A routing table within the router is used to translate from the destination address at the front of a packet to the port number through which the packet will be sent. The router addresses are assigned as shown in Table 1.
|0||Internal Configuration Port|
|1-31 (01-1F hex)||Physical Output Ports|
|32-254 (20-FE hex)||Logical Addresses, which are mapped on to the physical output ports.|
|255 (FF hex)||Reserved|
Table 1 Router Addresses
The internal configuration port is used to access configuration and status information of the router. A SpaceWire packet arriving at any port of the router with a leading destination address value of 0 will be routed to the configuration port. Configuration information that can be accessed via the configuration port includes the routing table, enabling the routing information to be programmed over the SpaceWire network. All SpaceWire routers have a configuration port. Since the configuration port is both the source and destination of SpaceWire packets that makes the configuration and status circuitry of a router a node.
The physical output ports are the actual SpaceWire ports on the router. For connecting to equipment local to the router it is not always necessary to use a SpaceWire link. In this case, a FIFO port can be used instead. The FIFO port is bi-directional and behaves like a SpaceWire port as far as the router, but there is no SpaceWire link attached to it. Instead, some user application connects directly to the FIFO port. The physical output ports of a router include both the SpaceWire ports and the FIFO ports. The physical output ports are always numbered from one upwards and normally the SpaceWire ports are first. So a router with four SpaceWire ports and two FIFO ports would number the SpaceWire ports 1 to 4 and the FIFO ports 5 and 6. FIFO ports are also called external or parallel ports, meaning external to the SpaceWire network, and parallel as opposed to the serial SpaceWire link. A router is allowed to have a maximum of 31 physical ports, hence the physical output ports are numbered 1 to 31 maximum.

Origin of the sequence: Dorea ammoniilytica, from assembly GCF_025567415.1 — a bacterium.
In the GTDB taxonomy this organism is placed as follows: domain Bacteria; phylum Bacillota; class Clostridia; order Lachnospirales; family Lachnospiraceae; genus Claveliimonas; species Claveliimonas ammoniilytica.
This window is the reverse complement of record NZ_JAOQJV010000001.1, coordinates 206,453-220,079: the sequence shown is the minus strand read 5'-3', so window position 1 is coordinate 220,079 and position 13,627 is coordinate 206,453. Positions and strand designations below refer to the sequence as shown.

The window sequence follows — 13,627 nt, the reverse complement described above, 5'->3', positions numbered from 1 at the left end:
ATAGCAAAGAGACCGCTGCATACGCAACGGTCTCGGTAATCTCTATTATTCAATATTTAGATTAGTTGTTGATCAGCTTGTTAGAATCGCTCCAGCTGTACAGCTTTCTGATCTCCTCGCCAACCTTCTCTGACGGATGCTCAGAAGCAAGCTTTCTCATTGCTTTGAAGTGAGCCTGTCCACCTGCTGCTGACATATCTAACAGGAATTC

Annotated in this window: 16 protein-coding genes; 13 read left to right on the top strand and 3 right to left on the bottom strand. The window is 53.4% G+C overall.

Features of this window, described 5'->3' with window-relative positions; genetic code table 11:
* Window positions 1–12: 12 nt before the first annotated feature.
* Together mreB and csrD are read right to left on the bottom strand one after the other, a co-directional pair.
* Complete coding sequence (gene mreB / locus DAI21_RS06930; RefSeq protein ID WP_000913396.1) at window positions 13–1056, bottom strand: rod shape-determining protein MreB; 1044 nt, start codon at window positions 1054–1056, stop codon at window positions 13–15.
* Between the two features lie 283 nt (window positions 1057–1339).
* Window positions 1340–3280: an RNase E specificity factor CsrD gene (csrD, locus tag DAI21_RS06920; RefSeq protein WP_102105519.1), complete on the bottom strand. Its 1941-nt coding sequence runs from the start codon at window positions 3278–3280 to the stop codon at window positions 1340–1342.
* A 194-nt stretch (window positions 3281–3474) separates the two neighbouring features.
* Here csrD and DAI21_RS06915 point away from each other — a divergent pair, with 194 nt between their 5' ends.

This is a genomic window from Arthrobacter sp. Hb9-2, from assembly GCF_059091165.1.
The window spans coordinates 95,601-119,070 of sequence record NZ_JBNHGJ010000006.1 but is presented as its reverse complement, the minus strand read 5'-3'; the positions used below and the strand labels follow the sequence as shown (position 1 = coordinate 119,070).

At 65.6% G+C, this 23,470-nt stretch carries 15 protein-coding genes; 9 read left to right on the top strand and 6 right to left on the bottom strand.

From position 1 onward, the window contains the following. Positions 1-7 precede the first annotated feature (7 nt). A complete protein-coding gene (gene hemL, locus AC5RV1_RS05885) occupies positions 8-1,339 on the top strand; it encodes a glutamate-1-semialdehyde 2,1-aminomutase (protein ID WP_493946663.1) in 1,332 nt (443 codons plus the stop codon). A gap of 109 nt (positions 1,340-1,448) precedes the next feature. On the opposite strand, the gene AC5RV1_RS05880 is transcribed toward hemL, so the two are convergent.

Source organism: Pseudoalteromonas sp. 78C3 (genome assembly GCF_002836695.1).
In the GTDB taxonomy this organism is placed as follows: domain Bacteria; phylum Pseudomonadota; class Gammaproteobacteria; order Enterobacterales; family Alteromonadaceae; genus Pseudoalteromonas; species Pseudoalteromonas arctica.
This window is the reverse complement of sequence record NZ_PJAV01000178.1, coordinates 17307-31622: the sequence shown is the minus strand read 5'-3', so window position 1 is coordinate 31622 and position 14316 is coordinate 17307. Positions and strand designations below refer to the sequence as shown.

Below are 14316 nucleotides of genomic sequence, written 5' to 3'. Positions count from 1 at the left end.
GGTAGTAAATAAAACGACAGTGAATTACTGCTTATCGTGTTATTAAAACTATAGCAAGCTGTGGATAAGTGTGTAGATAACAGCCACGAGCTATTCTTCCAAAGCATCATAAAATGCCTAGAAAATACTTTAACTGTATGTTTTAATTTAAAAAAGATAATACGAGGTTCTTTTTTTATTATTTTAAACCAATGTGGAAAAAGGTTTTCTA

Logical addresses are mapped by the routing table to physical output ports. It is necessary to be able to distinguish between path and logical addresses so that the router can handle them appropriately. This is done in a simple way: the value of the leading address character of a packet determines whether it is a path or logical address, if it is in the range 0 to 31 it is a path address, if it is in the range 32 to 255 it is a logical address. A path address is used directly to determine the output port that the packet is to be forwarded through. A logical address is used as an index into the routing table from which the physical port number is determined. The packet is then forwarded through the specific output port.
Logical address 255 is reserved for future applications and should not be used.
An example routing table for a router with four SpaceWire ports and the configuration port is illustrated in Figure 53. A ‘1’ in the table maps an address to an output port number. The configuration port (port 0) is accessed only via path addressing with the address 0. Ports 1 to 4 are accessed using path addresses 1 to 4 respectively. Path addresses beyond address 4 have no meaning in a 4-port router and give rise to a routing error. Logical addresses can be used to access any of the four output ports depending on how the routing table is programmed. For example in Figure 53, logical address 33 has been programmed to port 4. Any packets arriving with address 33 will be routed to output port 4.
Figure 53 Routing Table for 4-Port Router